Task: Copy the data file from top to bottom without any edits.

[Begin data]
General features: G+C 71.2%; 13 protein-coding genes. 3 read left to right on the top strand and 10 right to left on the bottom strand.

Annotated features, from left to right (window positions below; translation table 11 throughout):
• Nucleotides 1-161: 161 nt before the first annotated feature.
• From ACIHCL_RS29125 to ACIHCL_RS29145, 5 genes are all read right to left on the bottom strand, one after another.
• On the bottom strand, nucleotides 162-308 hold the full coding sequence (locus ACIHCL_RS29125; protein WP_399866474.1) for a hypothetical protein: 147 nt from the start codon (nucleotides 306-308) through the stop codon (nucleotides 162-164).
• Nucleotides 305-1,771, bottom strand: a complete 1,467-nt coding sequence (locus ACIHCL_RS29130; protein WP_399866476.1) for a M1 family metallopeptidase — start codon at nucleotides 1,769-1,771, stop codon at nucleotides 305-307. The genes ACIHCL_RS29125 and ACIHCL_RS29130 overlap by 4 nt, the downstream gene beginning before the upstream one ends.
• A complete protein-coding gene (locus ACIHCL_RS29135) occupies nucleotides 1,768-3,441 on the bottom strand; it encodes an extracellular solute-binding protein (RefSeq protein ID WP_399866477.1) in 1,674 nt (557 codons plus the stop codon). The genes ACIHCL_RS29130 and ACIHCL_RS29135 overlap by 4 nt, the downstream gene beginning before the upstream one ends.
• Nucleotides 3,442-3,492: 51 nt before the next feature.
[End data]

General features: G+C 71.2%; 13 protein-coding genes. 3 read left to right on the top strand and 10 right to left on the bottom strand.

Annotated features, from left to right (window positions below; translation table 11 throughout):
• Nucleotides 1-161: 161 nt before the first annotated feature.
• From ACIHCL_RS29125 to ACIHCL_RS29145, 5 genes are all read right to left on the bottom strand, one after another.
• On the bottom strand, nucleotides 162-308 hold the full coding sequence (locus ACIHCL_RS29125; protein WP_399866474.1) for a hypothetical protein: 147 nt from the start codon (nucleotides 306-308) through the stop codon (nucleotides 162-164).
• Nucleotides 305-1,771, bottom strand: a complete 1,467-nt coding sequence (locus ACIHCL_RS29130; protein WP_399866476.1) for a M1 family metallopeptidase — start codon at nucleotides 1,769-1,771, stop codon at nucleotides 305-307. The genes ACIHCL_RS29125 and ACIHCL_RS29130 overlap by 4 nt, the downstream gene beginning before the upstream one ends.
• A complete protein-coding gene (locus ACIHCL_RS29135) occupies nucleotides 1,768-3,441 on the bottom strand; it encodes an extracellular solute-binding protein (RefSeq protein ID WP_399866477.1) in 1,674 nt (557 codons plus the stop codon). The genes ACIHCL_RS29130 and ACIHCL_RS29135 overlap by 4 nt, the downstream gene beginning before the upstream one ends.
• Nucleotides 3,442-3,492: 51 nt before the next feature.